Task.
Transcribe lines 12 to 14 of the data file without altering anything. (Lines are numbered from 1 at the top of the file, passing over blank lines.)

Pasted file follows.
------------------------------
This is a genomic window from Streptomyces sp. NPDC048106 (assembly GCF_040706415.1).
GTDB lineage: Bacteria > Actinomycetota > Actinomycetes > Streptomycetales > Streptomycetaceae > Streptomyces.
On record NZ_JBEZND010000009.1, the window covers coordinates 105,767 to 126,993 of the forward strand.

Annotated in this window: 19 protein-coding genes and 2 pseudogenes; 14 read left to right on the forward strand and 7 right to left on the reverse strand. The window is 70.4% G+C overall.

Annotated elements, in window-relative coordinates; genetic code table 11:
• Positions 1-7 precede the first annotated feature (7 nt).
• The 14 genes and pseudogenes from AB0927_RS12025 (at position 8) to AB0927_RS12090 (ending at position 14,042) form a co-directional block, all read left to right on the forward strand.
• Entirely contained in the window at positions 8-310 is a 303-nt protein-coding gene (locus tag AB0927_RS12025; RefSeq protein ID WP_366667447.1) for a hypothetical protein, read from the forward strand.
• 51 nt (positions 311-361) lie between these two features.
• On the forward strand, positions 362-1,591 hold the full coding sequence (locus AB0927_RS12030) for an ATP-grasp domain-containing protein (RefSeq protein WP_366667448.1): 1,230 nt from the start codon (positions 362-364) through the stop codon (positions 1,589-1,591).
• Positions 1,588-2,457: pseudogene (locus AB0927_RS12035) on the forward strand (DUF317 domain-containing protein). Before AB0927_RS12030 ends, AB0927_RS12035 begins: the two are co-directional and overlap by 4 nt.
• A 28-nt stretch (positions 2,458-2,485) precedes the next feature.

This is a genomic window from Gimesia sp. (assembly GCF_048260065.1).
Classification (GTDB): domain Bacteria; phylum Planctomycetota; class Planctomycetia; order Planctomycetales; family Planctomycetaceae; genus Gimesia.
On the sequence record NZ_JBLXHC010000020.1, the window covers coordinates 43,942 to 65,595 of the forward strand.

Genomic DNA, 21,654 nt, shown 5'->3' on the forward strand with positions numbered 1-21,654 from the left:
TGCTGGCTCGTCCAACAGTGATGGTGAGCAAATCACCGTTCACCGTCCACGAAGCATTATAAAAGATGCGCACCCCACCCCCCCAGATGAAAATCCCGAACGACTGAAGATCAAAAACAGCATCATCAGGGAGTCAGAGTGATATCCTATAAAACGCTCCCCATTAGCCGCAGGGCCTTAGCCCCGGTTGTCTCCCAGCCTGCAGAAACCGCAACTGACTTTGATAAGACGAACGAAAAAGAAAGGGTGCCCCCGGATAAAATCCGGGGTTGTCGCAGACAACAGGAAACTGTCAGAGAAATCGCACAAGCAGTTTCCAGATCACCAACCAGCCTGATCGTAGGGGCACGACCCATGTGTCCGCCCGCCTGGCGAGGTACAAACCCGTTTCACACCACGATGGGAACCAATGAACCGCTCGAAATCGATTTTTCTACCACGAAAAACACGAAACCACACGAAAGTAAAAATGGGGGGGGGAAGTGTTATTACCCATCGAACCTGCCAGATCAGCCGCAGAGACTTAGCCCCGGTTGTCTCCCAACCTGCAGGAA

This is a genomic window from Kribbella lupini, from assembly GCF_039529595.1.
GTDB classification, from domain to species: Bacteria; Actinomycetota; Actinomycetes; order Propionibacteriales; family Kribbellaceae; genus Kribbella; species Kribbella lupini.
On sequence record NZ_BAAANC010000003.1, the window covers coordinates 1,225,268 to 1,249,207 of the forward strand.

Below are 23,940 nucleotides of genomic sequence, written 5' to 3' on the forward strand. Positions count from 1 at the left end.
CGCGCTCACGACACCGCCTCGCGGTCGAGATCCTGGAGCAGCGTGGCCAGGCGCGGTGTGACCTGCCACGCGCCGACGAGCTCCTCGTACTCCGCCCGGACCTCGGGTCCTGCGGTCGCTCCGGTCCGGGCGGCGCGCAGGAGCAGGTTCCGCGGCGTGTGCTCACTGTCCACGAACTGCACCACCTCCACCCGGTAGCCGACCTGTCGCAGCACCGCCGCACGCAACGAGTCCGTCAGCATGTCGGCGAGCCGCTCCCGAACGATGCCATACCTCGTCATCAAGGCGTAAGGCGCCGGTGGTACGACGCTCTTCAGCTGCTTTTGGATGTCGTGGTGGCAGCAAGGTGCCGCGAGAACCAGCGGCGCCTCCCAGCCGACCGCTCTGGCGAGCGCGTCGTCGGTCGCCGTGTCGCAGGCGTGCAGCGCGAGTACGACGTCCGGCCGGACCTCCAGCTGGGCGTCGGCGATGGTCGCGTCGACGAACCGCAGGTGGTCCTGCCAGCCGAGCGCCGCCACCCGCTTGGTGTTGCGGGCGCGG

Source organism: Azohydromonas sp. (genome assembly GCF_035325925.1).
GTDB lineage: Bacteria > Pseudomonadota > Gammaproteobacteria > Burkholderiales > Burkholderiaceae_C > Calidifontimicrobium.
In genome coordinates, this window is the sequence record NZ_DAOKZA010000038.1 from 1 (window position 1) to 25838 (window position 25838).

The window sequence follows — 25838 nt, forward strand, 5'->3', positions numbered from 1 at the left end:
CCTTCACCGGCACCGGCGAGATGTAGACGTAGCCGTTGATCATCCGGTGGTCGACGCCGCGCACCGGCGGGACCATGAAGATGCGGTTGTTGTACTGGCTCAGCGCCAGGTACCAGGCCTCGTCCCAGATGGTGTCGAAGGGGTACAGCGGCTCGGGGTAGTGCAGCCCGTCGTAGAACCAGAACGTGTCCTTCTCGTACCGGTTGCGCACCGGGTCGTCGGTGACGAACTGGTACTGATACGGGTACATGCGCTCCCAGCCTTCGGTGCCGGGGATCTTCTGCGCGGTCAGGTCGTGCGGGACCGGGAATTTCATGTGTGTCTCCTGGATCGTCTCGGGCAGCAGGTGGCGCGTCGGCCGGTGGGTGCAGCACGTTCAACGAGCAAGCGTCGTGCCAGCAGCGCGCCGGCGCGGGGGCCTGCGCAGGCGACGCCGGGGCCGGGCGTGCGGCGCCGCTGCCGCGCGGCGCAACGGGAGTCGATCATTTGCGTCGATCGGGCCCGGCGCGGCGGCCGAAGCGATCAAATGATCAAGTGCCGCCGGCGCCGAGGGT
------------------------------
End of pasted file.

• A 28-nt stretch (positions 2,458-2,485) precedes the next feature.

This is a genomic window from Gimesia sp. (assembly GCF_048260065.1).
Classification (GTDB): domain Bacteria; phylum Planctomycetota; class Planctomycetia; order Planctomycetales; family Planctomycetaceae; genus Gimesia.